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Three interesting things to share from BBC blogs

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Paul Murphy Paul Murphy | 18:03 UK time, Tuesday, 2 February 2010

Not so much a round up but a few things I thought you might be interested in hearing about.


Virtual Revolution aired this week and is available on iPlayer for the rest of the week. Dan Biddle has written a new post on the Virtual/Digital Revolution blog summarising some of the feedback they've had so far. There's a lively debate going on it the comments so if you saw the programme you might want to check it out.


According to the 5 live blog it's Social Media week:

"So, starting today with Richard Bacon, I'm publishing five interviews with important 5 live figures about their use of social media. We caught Richard in his studio right after he came off the air last Thursday. He talks mainly about Twitter, his principle means of interacting with his audience while off-air and a genuine source of stories and reactions for the programme itself."

There's also a chance for some of the Radio 4 blog's followers on Twitter to meet up in real life this Thursday as part of the week. There are a few places left on the free tour of Broadcasting House the same evening. All the details are on the post A Radio 4 Tweetup in London.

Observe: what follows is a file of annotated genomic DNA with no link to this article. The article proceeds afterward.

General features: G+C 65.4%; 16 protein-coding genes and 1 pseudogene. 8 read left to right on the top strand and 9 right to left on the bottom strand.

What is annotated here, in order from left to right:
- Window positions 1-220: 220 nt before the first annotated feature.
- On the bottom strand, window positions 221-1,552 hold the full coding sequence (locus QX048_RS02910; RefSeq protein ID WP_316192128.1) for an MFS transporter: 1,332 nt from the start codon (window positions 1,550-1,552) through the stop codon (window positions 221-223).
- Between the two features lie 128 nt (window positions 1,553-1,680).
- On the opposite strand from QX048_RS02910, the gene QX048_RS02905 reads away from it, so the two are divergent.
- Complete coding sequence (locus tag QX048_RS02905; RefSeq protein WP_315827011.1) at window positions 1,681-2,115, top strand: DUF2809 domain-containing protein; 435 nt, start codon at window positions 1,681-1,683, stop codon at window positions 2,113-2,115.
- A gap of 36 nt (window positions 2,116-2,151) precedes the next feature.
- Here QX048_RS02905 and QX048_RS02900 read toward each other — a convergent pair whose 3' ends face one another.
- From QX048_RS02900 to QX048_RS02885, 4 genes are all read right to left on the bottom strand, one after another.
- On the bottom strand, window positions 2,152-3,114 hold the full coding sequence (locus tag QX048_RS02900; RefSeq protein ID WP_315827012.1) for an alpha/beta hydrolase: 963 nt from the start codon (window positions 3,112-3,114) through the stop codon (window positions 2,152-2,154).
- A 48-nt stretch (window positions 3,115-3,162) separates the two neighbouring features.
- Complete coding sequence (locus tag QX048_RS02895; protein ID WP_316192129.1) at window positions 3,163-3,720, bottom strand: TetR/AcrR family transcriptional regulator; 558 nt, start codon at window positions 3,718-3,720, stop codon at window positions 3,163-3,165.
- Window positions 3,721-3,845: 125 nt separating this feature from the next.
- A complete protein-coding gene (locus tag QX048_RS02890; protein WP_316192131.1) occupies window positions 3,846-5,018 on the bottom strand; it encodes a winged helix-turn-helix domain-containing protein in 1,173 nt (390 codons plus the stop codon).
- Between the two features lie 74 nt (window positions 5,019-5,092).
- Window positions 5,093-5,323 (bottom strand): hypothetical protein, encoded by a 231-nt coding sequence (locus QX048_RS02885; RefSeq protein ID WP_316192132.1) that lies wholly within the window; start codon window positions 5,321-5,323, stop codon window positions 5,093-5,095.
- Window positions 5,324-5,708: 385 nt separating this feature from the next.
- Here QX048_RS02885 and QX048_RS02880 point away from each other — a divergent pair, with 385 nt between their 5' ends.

Closer to home (well, on the same floor as the Internet blog) on the Web Developer blog there's the excellently titled post by Mark Stickley CSS for widgets: friends don't break friends' styles that relates to one aspect of the rollout of BBC iD across the entire BBC site:

One of the important features of BBC iD is the status bar, which sits in the top right of every page. The idea is that if you click the sign in link, or a relevant link anywhere else, we bring up a JavaScript overlay which allows you to sign in without leaving the page. It's designed to be a seamless experience, and we think it comes pretty close.

While building the HTML, CSS and JS for the project, a key part of my job has been to ensure that our code doesn't break any of the pages into which it's included. What's more, I have to be confident that the CSS defined for the page doesn't break any of the BBC iD components. Actually this is pretty tricky, but I'll explain how I approach this problem.

Paul Murphy is the Editor of the Internet blog.



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